Going Digital

As many of you know I am a big fan of digital comics. Or rather, I am a big fan of Marvel ‘s digital unlimited service. For a mere $60 per year I have unlimited access to over 8000 comic books (older than 6 months) and I can view as many as often as I wish. I view said comics books on the internet from my computer and I do not download anything. This is a tremendous value and I encourage all to try it out. Marvel also offers newer comic books for $2-3 each, which must be purchased individually.

While doing research for this article I also checked out the DC Digital and the Dark Horse Digital. DC offers their comics at $2 or $3 each (same as newsstand) with regular sales bringing down books to $0.99 each. Dark Horse keeps the $4 or $3 cover price and its sales involve bundling books or trades (Lone Wolf and Cub for $5) at a lower price.

All 3 companies use an online reader so to be able to enjoy the glory of digital comic books you need a device with internet access and flash. So you don’t really “own” a copy but you are purchasing the right to read it whenever you like.

I talked with our fearless EiC about tablets and what is the deal with Apple’s hatred of Flash. The moral of the story is Flash is old tech and eventually HTML 5 will become standard. I am not going to explain any of this further (that is what Wikipedia is for) but right now I cannot enjoy my Marvel Unlimited on an iPad. Single issues can be purchased and read from the iPad by downloading a publishers app.

This bring me to my main point. Digital comics should not  replace hard copies completely. They should be enjoyed in addition to hard copies. The actual hard copy comic books are expensive for hourly entertainment, are quite heavy when dumped in a box with hundreds of their brethren, and take up a lot of space (unless you have a super-disturbing man cave like Ed). I collect my hard copy comic books of some series and enjoy others online.

The problem for me is the price point that companies are setting for single issues. I am not getting anything concrete. I am purchasing the right to view comics via the internet (which I must pay for myself) so in no way should digital comics cost the same as the hard copy. Companies should offer an unlimited service for comics older than 1 year. Then they should have a $0.99 price point for everything else. As iTunes will tell you $0.99 hits add up over time.

The publishing companies should also allow brick and mortar shops to sell unlimited subscriptions. In addition, brick and mortar shops should sell plastic money cards so customers can add funds to their digital account. Everybody wins.

Reading comic books digitally causes you to buy more comic books. Retailers and publishers need to get together on this; cut out Diamond. There does not need to be a middle man involved. Diamond won the lottery by being the only distributor of comic book related goods; they don’t need to have their fingers in every pie.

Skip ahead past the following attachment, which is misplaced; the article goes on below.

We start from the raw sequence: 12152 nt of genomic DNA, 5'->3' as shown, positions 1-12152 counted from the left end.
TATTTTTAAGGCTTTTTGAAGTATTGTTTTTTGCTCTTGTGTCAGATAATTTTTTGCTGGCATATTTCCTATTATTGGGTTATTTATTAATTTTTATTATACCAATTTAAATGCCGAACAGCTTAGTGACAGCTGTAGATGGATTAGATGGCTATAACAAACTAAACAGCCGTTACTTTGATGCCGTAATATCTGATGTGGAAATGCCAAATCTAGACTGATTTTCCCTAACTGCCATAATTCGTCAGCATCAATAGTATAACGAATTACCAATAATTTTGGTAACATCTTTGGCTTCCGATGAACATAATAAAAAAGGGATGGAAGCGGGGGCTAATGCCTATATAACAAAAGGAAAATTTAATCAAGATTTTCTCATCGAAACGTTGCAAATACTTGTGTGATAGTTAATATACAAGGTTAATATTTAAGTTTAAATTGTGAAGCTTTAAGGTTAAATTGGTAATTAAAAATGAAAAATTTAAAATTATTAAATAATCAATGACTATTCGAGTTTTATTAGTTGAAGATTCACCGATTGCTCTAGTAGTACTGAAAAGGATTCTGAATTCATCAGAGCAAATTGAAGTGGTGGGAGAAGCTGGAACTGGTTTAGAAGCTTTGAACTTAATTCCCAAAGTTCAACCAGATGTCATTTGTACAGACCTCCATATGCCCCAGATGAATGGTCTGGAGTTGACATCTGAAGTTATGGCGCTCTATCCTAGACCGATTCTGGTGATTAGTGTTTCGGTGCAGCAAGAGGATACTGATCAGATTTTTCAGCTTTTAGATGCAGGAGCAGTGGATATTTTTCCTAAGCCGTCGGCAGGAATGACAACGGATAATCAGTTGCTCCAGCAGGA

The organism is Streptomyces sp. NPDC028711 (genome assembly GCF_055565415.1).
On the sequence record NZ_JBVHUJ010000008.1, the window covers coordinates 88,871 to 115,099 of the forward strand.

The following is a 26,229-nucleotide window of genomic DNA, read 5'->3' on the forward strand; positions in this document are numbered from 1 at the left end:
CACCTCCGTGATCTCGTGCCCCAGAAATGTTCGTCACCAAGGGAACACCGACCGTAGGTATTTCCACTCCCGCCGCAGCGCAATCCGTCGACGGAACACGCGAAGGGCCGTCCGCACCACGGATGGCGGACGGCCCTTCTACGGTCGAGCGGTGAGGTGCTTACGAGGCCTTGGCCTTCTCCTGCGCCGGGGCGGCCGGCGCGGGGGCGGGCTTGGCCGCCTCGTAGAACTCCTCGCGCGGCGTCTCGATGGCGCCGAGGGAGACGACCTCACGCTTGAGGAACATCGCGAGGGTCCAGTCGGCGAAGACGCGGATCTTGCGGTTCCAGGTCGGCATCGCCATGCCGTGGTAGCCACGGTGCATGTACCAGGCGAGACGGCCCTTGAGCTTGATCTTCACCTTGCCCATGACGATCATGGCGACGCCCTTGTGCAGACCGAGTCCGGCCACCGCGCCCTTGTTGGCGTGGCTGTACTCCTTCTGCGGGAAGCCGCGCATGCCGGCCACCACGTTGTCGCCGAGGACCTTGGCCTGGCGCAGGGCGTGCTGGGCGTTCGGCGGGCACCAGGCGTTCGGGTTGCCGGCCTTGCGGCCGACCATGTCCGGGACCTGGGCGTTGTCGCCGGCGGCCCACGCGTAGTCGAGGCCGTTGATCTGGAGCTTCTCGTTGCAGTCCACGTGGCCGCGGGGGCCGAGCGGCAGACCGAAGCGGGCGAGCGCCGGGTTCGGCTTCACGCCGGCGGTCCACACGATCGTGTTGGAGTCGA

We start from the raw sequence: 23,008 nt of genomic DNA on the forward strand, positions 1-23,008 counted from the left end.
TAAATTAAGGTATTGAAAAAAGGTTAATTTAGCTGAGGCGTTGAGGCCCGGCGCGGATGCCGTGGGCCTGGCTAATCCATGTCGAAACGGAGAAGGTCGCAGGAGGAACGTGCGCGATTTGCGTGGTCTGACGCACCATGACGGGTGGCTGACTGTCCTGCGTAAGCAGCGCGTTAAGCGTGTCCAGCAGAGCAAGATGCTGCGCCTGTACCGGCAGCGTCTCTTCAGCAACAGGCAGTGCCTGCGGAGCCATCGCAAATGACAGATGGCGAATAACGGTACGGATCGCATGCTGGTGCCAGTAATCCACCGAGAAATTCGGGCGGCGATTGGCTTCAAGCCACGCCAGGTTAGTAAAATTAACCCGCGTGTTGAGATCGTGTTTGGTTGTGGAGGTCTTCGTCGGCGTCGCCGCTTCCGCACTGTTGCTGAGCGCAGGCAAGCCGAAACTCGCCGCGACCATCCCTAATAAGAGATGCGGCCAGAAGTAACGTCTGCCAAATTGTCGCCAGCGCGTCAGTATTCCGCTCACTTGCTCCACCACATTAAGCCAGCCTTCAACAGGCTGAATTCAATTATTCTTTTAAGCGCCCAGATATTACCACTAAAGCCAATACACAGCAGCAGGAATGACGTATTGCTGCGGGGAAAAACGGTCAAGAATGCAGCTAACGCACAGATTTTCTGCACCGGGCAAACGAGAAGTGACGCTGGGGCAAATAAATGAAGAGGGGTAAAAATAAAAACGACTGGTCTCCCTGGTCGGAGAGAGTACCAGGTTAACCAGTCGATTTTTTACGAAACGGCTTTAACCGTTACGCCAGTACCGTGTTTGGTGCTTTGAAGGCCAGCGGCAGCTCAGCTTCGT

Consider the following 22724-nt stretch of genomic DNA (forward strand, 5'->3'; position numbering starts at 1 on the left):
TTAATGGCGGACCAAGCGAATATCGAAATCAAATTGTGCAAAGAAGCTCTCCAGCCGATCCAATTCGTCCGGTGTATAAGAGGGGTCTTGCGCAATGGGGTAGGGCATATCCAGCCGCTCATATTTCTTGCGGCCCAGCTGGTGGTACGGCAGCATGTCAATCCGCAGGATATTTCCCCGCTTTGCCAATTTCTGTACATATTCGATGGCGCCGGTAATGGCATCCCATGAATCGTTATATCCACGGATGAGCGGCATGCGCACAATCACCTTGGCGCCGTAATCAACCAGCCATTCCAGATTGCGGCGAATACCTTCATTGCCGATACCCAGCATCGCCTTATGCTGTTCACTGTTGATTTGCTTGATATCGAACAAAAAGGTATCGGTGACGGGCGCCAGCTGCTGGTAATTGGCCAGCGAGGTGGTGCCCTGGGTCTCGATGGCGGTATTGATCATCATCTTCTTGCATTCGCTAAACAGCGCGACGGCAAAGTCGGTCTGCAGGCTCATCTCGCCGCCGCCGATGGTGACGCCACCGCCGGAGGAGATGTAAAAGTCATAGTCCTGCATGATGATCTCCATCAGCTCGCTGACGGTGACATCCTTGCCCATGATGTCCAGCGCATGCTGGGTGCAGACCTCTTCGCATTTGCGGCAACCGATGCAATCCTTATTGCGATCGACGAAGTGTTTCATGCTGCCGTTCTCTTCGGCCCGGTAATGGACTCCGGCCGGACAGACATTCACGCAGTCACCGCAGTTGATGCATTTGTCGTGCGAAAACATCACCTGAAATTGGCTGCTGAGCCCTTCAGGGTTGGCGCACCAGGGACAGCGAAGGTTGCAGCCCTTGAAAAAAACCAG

I encourage all of CBD’s readers to go online and check out some of the free books the publishers have for viewing. It will give you a sense of what to expect while enjoying the digital revolution. However, please keep an open mind and stop telling me that to you a comic book needs to be read in your hand. You will read more comic books if you embrace digital as well as print. Digital comics aren’t about killing print; they are about spreading the medium to a wider audience.

Anthony Falcone Written by:

Anthony Falcone is a freelance writer living in Toronto and he is the Ayatollah of Rocknrolla. You should definitely follow him on Twitter.

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  1. Charlie
    July 5, 2011

    Wow… so the publishers are basically planning to charge newsstand prices…? Unreal. Why not give it away free (beyond the trial offer) till it gains traction, then begin to charge for it once people are hooked. It worked for software and drug pushers…

    Apple came out on top because the music execs couldn’t figure it out and now it looks like the publishers are following the same path. I think the comic execs really need to get together and work collectively on this…

    1. Define and standardize what a digital comic is… ie; one browser to view them all.
    2. Figure out how to discourage illegal downloads, which are free and own-able.

    But the real battle ground should be to…

    3. Generate more interest. I mean, really put their heads together and come up with a plan. Free comic book day… great. DC revamp… even better! But what else…? Get those books into kids hands… stuff ’em in cereal boxes… or free with a video game purchase…?

    – – – – – – – – – – – –

    BTW, I’ve been a huge fan of Apple but not lately due to their strong arm tactics. Flash, more specifically action script, is a very powerful tool. If Apple truly valued innovation, it would embrace Flash and allow it to grow. But now that Apple has a market cap that rivals Microsoft and Google, thanks to iTunes… they are trying to squash Flash. Why? Because Flash does not require their proprietary code to create apps, which Apple takes a whooping 30% cut!

    People are starting to use HTML5 but officially it wont be ready till a few years from now… and will require a few more years after that for everyone to get up to speed. Even at a minimum 5 year time frame… that’s like dog years when it comes to technology and anything could happen by then.

    Last I heard, Microsoft was on the fence about supporting HTML5… They most likely will but the fact that there was some buzz about MS buying Adobe in order to push back against Apple is interesting. Google of course is the other contender who’s trying to move computing into the cloud… very interesting times we live in!

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